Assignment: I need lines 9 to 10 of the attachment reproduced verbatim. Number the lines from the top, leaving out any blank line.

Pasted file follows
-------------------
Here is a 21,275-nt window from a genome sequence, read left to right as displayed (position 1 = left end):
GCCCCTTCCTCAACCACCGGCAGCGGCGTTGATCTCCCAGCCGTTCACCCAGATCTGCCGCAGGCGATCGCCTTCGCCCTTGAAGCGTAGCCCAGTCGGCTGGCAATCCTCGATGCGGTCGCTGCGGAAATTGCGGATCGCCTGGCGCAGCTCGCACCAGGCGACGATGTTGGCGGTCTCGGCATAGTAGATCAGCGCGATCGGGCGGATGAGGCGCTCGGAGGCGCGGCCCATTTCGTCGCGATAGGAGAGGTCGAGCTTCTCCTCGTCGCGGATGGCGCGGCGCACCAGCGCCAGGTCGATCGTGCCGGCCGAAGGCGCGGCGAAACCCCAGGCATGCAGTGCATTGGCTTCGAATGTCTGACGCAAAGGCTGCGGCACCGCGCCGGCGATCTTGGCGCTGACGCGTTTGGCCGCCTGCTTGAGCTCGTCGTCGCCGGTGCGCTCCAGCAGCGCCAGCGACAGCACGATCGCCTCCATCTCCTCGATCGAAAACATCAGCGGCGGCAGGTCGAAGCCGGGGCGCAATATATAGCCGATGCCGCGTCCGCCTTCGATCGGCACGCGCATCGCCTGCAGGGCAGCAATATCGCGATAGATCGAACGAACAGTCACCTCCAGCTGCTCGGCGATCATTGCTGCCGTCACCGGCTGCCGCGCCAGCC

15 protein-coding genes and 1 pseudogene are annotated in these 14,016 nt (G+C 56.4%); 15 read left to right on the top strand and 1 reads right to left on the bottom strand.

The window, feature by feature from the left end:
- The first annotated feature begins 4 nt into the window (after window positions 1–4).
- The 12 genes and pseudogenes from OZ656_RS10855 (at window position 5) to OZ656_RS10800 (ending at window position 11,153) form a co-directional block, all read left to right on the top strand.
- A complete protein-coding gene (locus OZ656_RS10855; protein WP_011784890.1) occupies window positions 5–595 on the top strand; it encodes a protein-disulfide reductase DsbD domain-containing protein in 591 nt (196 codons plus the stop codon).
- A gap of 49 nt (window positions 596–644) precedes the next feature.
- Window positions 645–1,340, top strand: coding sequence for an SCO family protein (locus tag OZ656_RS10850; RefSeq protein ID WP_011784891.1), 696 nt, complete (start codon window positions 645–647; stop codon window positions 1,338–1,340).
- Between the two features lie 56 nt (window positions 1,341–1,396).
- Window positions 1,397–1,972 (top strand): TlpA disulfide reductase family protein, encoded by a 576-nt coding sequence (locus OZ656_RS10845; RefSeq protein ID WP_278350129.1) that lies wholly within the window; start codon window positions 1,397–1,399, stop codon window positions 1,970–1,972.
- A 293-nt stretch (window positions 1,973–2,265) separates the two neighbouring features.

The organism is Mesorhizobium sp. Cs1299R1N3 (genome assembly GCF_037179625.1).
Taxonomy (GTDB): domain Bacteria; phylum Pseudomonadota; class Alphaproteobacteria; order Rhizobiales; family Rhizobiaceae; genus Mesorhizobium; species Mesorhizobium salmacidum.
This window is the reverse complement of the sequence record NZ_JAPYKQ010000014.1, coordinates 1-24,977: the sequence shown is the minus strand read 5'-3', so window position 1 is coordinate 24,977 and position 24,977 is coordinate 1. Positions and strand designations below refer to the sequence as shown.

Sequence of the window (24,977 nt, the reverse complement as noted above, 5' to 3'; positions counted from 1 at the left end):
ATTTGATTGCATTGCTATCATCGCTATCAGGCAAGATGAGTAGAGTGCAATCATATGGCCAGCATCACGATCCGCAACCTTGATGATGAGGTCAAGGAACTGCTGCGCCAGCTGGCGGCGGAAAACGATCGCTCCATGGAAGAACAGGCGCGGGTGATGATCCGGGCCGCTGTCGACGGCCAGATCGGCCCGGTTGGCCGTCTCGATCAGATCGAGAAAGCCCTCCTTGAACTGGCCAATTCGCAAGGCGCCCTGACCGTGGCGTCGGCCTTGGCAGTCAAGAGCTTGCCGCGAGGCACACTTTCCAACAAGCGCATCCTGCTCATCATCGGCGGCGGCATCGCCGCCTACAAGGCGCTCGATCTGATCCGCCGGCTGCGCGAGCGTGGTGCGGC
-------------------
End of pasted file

- Window positions 645–1,340, top strand: coding sequence for an SCO family protein (locus tag OZ656_RS10850; RefSeq protein ID WP_011784891.1), 696 nt, complete (start codon window positions 645–647; stop codon window positions 1,338–1,340).
- Between the two features lie 56 nt (window positions 1,341–1,396).